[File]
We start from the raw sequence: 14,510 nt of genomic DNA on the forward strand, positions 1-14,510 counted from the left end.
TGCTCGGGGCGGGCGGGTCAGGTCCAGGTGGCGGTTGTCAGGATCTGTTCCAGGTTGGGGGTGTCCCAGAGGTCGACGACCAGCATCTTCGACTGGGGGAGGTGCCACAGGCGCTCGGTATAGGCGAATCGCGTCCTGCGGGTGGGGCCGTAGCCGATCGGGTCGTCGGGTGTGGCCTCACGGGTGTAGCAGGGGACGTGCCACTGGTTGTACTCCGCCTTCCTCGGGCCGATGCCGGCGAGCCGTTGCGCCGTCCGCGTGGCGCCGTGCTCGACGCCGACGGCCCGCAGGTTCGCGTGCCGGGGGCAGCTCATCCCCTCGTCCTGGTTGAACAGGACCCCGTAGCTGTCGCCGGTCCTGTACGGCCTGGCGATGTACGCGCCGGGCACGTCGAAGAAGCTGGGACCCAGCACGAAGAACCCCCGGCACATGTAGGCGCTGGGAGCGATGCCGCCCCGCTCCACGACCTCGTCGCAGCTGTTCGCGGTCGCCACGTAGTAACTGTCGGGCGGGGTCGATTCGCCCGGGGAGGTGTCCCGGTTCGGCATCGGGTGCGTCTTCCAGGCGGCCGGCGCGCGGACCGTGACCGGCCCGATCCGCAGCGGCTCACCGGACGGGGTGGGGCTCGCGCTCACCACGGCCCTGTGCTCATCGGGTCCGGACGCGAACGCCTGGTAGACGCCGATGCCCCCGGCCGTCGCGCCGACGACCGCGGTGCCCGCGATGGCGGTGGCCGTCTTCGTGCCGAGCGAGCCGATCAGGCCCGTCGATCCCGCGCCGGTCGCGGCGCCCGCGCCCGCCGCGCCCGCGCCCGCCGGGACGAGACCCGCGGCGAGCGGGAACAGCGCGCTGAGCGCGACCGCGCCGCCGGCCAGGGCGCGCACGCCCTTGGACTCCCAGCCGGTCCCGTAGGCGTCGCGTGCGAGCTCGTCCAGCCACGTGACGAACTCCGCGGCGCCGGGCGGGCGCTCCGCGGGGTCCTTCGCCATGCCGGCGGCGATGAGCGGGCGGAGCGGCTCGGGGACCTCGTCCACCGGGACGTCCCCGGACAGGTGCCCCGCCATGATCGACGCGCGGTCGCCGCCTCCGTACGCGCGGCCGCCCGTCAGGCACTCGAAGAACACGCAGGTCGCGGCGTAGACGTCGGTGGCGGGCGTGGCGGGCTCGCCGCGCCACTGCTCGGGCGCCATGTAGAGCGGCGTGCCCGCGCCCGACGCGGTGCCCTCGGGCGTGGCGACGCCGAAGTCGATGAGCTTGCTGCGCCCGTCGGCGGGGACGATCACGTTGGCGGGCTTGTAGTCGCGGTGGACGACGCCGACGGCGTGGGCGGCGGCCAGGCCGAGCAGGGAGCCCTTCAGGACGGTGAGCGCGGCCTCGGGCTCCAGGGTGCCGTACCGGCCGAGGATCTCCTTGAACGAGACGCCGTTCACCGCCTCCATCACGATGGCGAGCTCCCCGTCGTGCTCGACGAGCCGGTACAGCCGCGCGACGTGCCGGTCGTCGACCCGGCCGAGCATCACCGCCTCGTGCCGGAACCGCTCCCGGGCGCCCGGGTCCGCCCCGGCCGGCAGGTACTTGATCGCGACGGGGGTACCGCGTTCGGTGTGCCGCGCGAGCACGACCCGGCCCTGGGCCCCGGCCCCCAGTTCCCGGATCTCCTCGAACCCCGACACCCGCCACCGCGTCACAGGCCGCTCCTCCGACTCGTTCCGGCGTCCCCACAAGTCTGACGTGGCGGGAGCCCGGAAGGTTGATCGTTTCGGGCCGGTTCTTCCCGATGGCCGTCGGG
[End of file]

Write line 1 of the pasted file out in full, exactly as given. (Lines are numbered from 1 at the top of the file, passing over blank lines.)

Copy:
We start from the raw sequence: 14,510 nt of genomic DNA on the forward strand, positions 1-14,510 counted from the left end.